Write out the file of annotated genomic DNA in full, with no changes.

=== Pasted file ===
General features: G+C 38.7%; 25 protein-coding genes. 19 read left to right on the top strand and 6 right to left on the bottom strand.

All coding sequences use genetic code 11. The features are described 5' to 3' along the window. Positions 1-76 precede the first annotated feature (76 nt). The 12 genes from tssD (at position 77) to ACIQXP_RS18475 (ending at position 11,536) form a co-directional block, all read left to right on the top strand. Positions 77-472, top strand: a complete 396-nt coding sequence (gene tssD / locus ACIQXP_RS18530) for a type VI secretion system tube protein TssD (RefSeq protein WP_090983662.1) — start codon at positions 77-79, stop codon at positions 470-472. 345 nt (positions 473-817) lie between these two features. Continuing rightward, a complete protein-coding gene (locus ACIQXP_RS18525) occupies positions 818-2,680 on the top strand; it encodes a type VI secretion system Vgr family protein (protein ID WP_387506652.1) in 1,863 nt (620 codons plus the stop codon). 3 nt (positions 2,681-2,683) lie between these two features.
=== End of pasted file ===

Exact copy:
General features: G+C 38.7%; 25 protein-coding genes. 19 read left to right on the top strand and 6 right to left on the bottom strand.

All coding sequences use genetic code 11. The features are described 5' to 3' along the window. Positions 1-76 precede the first annotated feature (76 nt). The 12 genes from tssD (at position 77) to ACIQXP_RS18475 (ending at position 11,536) form a co-directional block, all read left to right on the top strand. Positions 77-472, top strand: a complete 396-nt coding sequence (gene tssD / locus ACIQXP_RS18530) for a type VI secretion system tube protein TssD (RefSeq protein WP_090983662.1) — start codon at positions 77-79, stop codon at positions 470-472. 345 nt (positions 473-817) lie between these two features. Continuing rightward, a complete protein-coding gene (locus ACIQXP_RS18525) occupies positions 818-2,680 on the top strand; it encodes a type VI secretion system Vgr family protein (protein ID WP_387506652.1) in 1,863 nt (620 codons plus the stop codon). 3 nt (positions 2,681-2,683) lie between these two features.